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A few tips on how to keep your PHP code style under control

Jarosław Jakubowski

Jarosław Jakubowski

Senior PHP Developer

How many times have you seen a code that seemed to be written in a rush? Multiple times, I believe. In some cases, it’s written by someone else, but pretty often your own creations, after some time, make you think “who the hell wrote this crap”? Keeping code clean ain’t easy and that’s why I’ve decided to present you some tools which can help you keep your PHP code clean.

Keeping code under control is one thing, but even worse is the fact that there are no universal standards of coding. Huge, open-source projects, frameworks and libraries apply their own programming standards. The problem has been noticed some time ago, and it led to the origins of  PHP Standards Recommendations (PSR). It’s the document made jointly by the authors of the most popular PHP projects. 

Even though the key recommendations (PSR-0 to PSR-4) have been acknowledged by the majority of the PHP community as a de facto standard, later attempts at unifying more common application elements often failed and so many people have left the project since, including the authors of such famous projects as Symfony, Laravel, Doctrine or Guzzle.

Developers also vary their standards of code quality and cleanliness. The lack of coding standards sanitization at the project level can lead to needless disputes during the Code Review.

Maintaining a fairly good code quality isn’t an easy task. Below, I’ll try to show you a few static code analysis tools, which might help you with that.

But what is static code analysis? 

It’s an action performed by tools designed to read the source code without actually running it. Performing such an analysis is usually a part of the Continuous Integration process. Static analysers allow programmers bounding and predicting the behavior of software without running it. They also simplify and help reviewers checking the code, according to the rule “what can be automated, should be automated”. 

The variety of static code analysis tools in the PHP community is quite huge. Some of those are:

  • PHP Code Style Fixer (PHP CS Fixer),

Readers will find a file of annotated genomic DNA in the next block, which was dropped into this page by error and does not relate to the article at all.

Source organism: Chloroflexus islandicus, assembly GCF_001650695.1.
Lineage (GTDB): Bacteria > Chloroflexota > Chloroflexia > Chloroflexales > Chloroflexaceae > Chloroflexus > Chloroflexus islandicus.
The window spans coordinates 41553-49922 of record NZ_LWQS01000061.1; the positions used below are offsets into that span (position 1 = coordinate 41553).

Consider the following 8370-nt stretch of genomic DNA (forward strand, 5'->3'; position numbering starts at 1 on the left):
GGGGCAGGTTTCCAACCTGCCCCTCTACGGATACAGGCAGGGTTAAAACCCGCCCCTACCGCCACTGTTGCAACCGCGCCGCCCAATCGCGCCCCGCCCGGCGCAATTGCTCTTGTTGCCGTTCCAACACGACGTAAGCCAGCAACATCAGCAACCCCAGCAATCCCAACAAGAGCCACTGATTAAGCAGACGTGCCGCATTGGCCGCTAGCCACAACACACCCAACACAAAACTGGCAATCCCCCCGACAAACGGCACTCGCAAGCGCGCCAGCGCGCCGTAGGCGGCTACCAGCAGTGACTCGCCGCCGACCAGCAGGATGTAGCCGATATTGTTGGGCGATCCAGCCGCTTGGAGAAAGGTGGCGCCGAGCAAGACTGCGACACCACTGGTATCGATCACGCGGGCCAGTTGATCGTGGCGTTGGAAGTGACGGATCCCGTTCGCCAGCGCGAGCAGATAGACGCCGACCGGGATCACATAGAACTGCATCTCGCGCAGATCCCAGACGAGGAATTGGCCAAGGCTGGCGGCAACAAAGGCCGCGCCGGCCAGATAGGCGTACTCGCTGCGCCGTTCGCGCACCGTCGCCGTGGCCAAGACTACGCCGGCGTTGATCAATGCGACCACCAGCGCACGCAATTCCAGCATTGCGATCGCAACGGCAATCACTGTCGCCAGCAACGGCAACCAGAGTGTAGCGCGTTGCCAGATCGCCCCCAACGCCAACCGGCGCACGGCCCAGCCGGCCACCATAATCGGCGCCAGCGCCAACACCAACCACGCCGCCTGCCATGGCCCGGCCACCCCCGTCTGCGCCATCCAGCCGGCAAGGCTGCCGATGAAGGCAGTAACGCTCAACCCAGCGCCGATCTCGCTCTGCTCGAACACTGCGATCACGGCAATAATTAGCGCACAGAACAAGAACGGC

• PHP Code Sniffer (PHP_CodeSniffer), 
  • Easy Coding Standard (ECS), 
  • PHPStan, 
  • Psalm,
  • Phan, 
  • PHP Insights,
  • Rector.

In the next part of the article, I’ll present you three of my favourite code analysers, which I use in most of my projects: ECS, PHPStan, and Psalm. Why those in particular? Among many options those are the ones which are, in my opinion, the easiest to use and provide the most advantages. Why three and not just one? Because those tools complement each other. 

As I mentioned earlier, projects often have different, “stale” code writing styles. Programmers involved in the project also have their own habits. That’s why the configuration of the analysers has to be individualized for each project and should be saved in the repository of that project. To facilitate the configuration process, I’ll show you some elementary configuration files we use at The Software House.

Fix my code!

Before you start fixing your code, it’s worth learning a few rules, which can help you along the way.

  1. Commit the code before you run any command that changes the code and before making any changes in the configuration of the tool. Running it may result in the script ruining your code and the changes can be difficult to recover.
  2. Run tests after each code change to be sure that everything still works as expected.
  3. When configuring an analyser, it’s best to start with all available checkers and fixers. Then, you should exclude those you do not need or want to be executed. After all, you’ll end up with the highest fitting number of enhancements.
  4. It’s pointless to use IDE plugins for this task or even to add those scripts as pre-commit hooks. Using them distracts the programmer. Instead, it’s better to run the checks just before pushing your code to the repository and, crucially, in CI.
  5. If your code is very old, conflicts in Composer’s dependencies can arise. In such a case, the solution would be to install those tools in a separate directory, for example under ./ecs/composer.json

EasyCodingStandard – one tool to rule ‘em all!

ECS is a static code analyser made by Tomas Votruba and contributors. It’s able to fix most of your code flaws automatically. It contains rules from PHP Code Fixer, Code Sniffer, Slevomat and Simplify. Also, it greatly simplifies the configuration of thereof. Sounds too good to be true? Check it for yourself!